Titus (6/2011): Titus is now 27 months and my goal was to get him fully potty trained before baby #3 arrives in August! We started with a full day of outside play on a sunny day with the potty while being naked, drinking lots of fluids, playing in the pool, reading books together, and giving a special treat every time he went on the potty. Again, we used real big boy underwear and not pull-ups (Thomas the Train underwear have been a huge hit!) He freaked out at first when he went on himself and was very hesitant towards the idea of sitting on the potty. I thought for sure he wasn’t ready yet, but really felt I needed to persevere for a few more days before making the final call.
My husband starting encouraging me to give him a little more space and stop nagging him so much about sitting on the potty (as I was asking him every 30 minutes if not sooner). I stepped back a bit and didn’t ask so frequently (maybe once an hour), but rather encouraged him to sit down when sister, myself, or daddy sat down on the toilet. He seemed to really like the idea of going together. Imagine my surprise, after a few days into it, he really started getting independent. He wanted to do it on his own. Everything from sitting on the potty, to dumping into the toilet. He started going on his own without even telling me. There has been a lot of laughter and fun in the process! I just have been amazed that by giving him a little space, gentle reminders, rewards, and going together, has really inspired him to take it on. He is only wearing diapers at night time now (after a week into it). It seems the age factor of 26-27 months has been hugely beneficial for both my kids in making this an easy transition. And boys are not harder than girls in my experience. If anything, Titus has been easier!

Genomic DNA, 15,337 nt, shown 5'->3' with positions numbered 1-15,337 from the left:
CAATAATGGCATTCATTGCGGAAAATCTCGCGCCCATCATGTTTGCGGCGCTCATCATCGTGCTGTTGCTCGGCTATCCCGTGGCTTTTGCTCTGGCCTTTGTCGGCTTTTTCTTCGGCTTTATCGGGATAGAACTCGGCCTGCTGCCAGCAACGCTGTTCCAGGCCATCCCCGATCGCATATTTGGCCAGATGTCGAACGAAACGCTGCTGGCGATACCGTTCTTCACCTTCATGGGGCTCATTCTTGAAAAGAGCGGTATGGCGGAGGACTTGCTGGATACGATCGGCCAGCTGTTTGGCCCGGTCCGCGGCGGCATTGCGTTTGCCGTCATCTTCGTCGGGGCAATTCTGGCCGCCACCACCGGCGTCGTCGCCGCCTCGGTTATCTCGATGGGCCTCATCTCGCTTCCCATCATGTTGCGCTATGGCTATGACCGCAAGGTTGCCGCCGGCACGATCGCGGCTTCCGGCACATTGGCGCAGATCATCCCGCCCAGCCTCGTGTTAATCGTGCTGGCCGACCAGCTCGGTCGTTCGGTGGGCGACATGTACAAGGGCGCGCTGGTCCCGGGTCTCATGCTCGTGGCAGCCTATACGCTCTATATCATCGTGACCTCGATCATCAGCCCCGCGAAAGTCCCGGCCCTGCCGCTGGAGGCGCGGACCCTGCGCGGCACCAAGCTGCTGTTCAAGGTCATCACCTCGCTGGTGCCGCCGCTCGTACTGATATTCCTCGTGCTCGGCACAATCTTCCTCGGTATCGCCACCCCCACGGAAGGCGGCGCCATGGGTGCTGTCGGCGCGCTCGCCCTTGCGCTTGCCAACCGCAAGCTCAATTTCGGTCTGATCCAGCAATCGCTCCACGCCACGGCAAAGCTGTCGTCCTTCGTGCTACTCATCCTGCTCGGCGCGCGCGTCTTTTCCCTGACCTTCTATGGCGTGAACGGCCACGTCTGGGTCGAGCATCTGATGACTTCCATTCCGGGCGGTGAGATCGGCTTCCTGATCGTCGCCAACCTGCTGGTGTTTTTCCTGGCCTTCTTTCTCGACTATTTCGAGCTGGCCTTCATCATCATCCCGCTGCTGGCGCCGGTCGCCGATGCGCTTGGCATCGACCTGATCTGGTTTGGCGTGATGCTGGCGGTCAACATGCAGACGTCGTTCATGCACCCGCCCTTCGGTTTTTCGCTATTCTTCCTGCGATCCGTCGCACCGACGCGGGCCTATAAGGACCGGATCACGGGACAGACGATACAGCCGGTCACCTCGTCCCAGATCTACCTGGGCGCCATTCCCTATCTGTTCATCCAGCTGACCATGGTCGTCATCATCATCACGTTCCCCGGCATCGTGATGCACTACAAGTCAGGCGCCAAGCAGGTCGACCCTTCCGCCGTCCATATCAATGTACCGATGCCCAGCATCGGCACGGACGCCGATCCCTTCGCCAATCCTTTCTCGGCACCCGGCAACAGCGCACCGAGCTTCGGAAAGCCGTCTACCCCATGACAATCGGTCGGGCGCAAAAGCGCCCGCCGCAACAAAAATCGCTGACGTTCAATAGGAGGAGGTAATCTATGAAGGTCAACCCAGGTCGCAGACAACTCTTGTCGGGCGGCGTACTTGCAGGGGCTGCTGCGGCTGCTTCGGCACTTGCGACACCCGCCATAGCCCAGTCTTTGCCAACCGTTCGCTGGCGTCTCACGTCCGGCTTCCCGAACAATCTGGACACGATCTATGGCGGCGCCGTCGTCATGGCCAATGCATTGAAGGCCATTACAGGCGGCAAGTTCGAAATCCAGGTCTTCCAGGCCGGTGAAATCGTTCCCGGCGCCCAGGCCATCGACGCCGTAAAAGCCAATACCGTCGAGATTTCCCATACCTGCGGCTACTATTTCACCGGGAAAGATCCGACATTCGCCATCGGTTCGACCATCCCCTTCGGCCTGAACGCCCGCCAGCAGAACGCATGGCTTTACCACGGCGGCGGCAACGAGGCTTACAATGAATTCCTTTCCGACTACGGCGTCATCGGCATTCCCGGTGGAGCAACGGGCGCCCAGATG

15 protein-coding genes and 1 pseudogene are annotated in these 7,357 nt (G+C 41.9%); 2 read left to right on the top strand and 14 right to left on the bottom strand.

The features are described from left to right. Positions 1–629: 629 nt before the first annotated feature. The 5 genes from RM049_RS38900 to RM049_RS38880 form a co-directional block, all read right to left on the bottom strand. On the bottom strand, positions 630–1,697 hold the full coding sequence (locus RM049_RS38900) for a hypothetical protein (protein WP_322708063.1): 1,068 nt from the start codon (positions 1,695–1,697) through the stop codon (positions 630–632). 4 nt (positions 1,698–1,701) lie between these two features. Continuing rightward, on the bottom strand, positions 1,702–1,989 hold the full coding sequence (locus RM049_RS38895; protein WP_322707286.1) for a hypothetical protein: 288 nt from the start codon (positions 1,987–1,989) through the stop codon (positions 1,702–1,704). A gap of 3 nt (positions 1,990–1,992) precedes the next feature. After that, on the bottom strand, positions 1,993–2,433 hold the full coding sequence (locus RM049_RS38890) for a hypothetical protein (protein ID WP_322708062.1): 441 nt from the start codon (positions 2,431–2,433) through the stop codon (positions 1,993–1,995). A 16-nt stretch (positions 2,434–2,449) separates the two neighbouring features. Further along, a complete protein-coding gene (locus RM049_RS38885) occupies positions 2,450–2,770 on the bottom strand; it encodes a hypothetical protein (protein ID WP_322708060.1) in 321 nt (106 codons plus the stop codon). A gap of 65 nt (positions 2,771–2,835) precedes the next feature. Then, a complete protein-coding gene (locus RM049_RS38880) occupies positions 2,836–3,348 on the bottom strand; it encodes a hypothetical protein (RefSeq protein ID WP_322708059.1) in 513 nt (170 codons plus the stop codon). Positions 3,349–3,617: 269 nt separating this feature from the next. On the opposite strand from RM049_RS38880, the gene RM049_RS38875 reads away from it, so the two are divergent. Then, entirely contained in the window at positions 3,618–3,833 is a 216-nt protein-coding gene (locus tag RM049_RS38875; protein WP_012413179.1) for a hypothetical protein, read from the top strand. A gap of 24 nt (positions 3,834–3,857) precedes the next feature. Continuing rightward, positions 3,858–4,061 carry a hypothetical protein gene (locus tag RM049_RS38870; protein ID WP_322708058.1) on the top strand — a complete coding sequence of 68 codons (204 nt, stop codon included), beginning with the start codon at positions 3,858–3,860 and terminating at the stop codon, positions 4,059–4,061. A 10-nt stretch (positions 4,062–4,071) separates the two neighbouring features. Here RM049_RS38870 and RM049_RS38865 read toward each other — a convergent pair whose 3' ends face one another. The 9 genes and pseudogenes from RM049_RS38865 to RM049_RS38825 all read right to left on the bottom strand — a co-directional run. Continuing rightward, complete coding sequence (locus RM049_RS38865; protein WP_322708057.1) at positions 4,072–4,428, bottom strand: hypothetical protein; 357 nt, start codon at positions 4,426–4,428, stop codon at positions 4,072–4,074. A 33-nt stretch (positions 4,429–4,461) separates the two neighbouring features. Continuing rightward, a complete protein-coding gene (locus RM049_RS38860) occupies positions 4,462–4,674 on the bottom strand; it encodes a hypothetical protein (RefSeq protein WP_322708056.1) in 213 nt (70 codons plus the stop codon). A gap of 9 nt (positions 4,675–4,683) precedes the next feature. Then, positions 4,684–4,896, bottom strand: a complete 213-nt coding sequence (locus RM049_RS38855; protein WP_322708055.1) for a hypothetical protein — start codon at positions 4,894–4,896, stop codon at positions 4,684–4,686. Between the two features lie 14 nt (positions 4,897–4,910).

Obviously every child is different, so give yourself grace for the journey, but these tips have been successful with both my little ones, so I thought I’d pass it on!
Do you have any additional tips or recommendations to share?
Toilet Training in Less Than A Day – this book explains the process of the intentional focusing on toilet training for a day by drinking plenty of liquids and offering a reward. I found two or three days of this was hugely helpful in launching well into potty training. Very helpful!
Potty Train Your Child in One Day – Another book very similar to the above!